Yellowstone Grizzly Relocated After Feasting on Wyoming Cattle

A Yellowstone grizzly bear has been relocated after it was caught feasting on Wyoming cattle.

As the bear had been hunting cattle on private land, the Wyoming Game and Fish Department took the decision to relocate the grizzly, it said in a statement.

The bear was taken to a different area of the park, 30 miles from the northeast entrance.

Grizzly bear
A stock photo shows a grizzly bear. Bears have caused a problem for livestock in the past. ErikMandre/Getty Images

As the grizzly bear had no previous history of conflict, no further action was taken against it. However, this may change if it is caught killing cattle again.

Bear relocation is a management tool sometimes used by the Wyoming Game and Fish Department to ensure the predators do not prove a nuisance to people.

In a statement, the department said it is "critical" to manage the National Park's expanding population of bears.

"Capture is necessary when other deterrent or preventative options are exhausted or unattainable," the department said in a statement. "Once the animal is captured, all circumstances are taken into account when determining if the individual should be relocated. If relocation is warranted, a site is determined by considering the age, sex, and type of conflict the bear was involved in as well as potential human activity nearby."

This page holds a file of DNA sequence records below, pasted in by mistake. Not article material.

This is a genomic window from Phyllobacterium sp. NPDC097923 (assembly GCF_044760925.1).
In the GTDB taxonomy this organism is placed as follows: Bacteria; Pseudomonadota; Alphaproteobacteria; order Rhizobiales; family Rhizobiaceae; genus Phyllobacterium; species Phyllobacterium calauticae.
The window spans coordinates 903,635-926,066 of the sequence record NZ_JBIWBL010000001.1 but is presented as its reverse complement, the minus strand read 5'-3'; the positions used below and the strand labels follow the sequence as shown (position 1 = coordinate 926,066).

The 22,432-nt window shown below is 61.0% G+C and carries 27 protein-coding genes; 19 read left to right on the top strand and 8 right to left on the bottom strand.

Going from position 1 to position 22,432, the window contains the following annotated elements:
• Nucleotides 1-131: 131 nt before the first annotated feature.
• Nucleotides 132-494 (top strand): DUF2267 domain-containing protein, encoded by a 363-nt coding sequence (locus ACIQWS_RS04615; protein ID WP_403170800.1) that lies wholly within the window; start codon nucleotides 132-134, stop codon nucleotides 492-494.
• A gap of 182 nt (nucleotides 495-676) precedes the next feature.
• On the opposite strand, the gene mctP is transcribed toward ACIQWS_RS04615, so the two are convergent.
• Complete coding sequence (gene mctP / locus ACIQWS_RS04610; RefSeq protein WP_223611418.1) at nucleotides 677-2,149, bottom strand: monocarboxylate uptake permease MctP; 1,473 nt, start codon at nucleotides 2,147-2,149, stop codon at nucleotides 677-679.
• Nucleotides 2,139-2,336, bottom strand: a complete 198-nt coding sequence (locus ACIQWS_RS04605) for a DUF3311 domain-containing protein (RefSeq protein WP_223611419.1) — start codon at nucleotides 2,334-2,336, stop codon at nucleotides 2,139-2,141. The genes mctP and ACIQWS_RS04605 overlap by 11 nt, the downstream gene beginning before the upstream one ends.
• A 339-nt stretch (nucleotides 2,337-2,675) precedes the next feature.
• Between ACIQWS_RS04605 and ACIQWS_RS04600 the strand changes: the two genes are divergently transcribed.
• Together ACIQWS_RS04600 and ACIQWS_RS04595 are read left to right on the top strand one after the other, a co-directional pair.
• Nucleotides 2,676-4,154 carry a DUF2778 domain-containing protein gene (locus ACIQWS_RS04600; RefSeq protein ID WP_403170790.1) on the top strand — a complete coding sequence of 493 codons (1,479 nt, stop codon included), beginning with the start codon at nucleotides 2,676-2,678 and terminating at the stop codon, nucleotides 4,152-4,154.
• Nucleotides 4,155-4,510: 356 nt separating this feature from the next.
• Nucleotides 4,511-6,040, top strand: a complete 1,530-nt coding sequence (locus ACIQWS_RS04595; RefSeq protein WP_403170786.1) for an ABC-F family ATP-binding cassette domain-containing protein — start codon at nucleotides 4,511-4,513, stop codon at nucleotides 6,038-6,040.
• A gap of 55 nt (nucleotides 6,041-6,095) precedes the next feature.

When a grizzly bear is relocated, it is taken to an area also occupied by other grizzly bears.

The department said with any relocation, it "consults with appropriate agencies to minimize the change of future conflicts and maximize the relocated grizzly bear's survival."

Bears that are considered dangerous, and a threat to humans, are not usually relocated. In this situation, the department may take the decision to euthanize the animal.

The National Park Service (NPS) estimates there were about 728 grizzly bears living in Yellowstone National Park.

Grizzly bears used to be endangered, which lead to widespread efforts to recover their population. Over the years, grizzly bears have expanded their habitat across Yellowstone National Park by over 50 percent.

Since 1996, the number of female bears having cubs has remained stable, which suggests the park "may be at or near ecological carrying capacity" for the bears.

According to the NPS, an estimated 150 bears live in ranges partly or entirely within Yellowstone, however much of the expanded population has wandered into ranges outside of the park.

Conflicts with livestock have been a main problem in maintaining the Yellowstone grizzly bear population.

As bears occasionally prey on livestock, it becomes inevitable that the expanding population will often wander onto private properties, lured in by an easy meal. Bears are also opportunistic hunters, meaning they prefer easy meals that are readily available.